St Piran

St Pirans Day Parade

This wonderful, Celtic County is rich with legend and History. According to legend, St Piran, the Patron Saint of Cornwall was washed up on the sandy shores of Cornwall at Perranporth beach. Under the order of the Irish King (who was suspicious of Pirans powers) Piran was cast to sea off the Irish Coast tied to a millstone. Piran decided to build an oratory here in Perranporth to promote Christianity and the story goes that his first disciples were a badger, a fox and a bear! The oratory is now preserved in the sand dunes at Perran Sands.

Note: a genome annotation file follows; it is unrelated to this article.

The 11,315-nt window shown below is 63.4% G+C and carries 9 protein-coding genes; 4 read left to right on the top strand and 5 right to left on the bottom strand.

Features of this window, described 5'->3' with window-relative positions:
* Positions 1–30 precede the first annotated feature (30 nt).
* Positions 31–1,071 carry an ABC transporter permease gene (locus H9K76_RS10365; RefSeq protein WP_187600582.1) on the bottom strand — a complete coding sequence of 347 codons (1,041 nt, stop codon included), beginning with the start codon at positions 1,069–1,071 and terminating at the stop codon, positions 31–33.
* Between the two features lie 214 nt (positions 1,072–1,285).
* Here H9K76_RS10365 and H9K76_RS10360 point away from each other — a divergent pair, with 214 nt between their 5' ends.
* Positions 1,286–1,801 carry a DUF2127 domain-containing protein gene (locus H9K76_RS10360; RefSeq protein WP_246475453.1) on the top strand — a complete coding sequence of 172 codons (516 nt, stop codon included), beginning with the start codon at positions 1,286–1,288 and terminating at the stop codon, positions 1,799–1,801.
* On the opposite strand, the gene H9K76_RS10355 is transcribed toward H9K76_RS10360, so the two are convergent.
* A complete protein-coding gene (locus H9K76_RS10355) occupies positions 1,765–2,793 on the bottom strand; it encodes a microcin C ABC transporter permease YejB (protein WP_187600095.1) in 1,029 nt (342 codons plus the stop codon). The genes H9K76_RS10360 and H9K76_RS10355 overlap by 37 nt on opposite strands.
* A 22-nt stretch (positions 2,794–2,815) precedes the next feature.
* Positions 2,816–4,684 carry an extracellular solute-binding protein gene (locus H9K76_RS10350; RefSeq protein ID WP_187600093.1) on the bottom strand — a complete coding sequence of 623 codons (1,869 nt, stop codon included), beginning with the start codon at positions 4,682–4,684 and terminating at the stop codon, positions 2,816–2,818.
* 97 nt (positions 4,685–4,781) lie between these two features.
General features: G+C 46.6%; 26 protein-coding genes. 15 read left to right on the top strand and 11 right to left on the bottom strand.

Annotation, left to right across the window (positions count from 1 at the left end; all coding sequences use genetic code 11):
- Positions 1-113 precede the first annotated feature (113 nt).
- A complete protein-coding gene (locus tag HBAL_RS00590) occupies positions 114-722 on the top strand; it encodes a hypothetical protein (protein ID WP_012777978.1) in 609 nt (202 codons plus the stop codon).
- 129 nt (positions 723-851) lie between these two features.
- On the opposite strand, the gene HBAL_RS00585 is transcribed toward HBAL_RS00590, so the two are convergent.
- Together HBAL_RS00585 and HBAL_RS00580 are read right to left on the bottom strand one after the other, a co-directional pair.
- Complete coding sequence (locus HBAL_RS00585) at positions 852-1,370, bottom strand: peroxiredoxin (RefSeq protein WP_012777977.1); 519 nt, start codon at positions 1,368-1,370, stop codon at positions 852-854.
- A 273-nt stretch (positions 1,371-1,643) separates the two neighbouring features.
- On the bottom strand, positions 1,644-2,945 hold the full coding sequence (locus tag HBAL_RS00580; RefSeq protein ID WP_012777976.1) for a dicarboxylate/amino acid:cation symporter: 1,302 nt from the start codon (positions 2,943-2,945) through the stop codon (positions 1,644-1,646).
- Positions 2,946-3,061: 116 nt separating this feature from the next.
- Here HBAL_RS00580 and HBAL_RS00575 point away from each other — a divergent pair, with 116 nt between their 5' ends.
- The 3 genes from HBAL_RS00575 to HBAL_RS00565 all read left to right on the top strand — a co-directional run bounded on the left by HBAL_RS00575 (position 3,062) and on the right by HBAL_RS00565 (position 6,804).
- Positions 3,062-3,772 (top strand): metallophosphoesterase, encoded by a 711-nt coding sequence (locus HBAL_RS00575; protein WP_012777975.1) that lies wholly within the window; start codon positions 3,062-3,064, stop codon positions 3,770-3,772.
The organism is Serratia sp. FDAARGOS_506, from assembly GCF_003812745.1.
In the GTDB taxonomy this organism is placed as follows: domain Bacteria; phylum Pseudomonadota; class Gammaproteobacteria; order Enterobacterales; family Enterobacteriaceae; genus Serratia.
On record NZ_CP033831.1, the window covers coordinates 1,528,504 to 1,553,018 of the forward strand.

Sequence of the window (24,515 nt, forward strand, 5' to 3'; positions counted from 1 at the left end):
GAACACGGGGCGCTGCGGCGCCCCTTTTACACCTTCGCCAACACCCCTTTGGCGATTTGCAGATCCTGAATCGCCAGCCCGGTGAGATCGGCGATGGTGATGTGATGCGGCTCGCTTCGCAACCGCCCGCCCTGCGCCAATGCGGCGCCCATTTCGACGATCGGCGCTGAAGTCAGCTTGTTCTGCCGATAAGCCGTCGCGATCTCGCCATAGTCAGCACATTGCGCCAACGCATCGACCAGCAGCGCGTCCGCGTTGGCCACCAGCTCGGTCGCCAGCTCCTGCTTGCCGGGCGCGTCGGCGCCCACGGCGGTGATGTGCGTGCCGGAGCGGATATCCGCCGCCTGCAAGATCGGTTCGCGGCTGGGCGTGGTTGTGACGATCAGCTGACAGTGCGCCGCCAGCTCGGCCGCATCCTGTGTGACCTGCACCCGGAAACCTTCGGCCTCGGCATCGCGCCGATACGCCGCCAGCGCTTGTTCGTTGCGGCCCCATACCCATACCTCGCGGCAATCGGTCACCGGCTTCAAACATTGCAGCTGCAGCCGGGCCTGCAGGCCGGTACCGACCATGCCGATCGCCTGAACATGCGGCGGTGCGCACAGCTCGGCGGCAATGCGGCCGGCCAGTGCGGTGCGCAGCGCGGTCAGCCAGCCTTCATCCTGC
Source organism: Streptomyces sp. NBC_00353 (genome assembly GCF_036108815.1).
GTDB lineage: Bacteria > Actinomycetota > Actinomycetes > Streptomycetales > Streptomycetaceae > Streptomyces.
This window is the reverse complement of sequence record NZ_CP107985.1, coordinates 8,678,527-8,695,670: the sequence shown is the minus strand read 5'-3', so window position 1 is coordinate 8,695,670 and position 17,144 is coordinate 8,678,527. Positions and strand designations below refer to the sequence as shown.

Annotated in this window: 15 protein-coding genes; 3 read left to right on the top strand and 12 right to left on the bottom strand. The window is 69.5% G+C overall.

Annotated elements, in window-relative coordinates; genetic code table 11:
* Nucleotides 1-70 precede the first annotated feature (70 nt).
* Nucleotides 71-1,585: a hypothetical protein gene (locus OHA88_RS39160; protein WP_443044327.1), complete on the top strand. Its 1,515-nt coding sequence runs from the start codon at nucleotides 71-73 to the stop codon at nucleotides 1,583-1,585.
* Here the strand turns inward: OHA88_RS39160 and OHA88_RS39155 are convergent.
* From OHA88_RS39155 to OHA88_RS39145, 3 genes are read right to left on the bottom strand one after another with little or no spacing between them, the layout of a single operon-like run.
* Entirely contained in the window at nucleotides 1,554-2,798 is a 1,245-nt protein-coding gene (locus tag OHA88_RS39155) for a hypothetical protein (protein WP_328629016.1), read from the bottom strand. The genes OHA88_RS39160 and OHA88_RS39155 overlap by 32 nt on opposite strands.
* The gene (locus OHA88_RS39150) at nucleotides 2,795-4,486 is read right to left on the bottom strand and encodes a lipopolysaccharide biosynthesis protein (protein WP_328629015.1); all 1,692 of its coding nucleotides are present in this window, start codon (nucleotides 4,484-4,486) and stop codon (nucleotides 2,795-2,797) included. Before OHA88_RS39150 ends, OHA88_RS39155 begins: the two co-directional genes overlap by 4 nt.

St Piran then became known as the Patron Saint of Tinners after accidentally discovering the metal that has now become the backbone of Cornish industry. The Cornish flag as we know it today represents the black granite that rolled from his fire one night with the white tin oozing from it.

St Piran's day (5th March) celebrations continue to grow in popularity with the annual St Piran Play on Perran Sands (usually held on the nearest Sunday) being a highlight. Hundreds of people make a pilgrimage to Perranporth and the site of the oratory every year.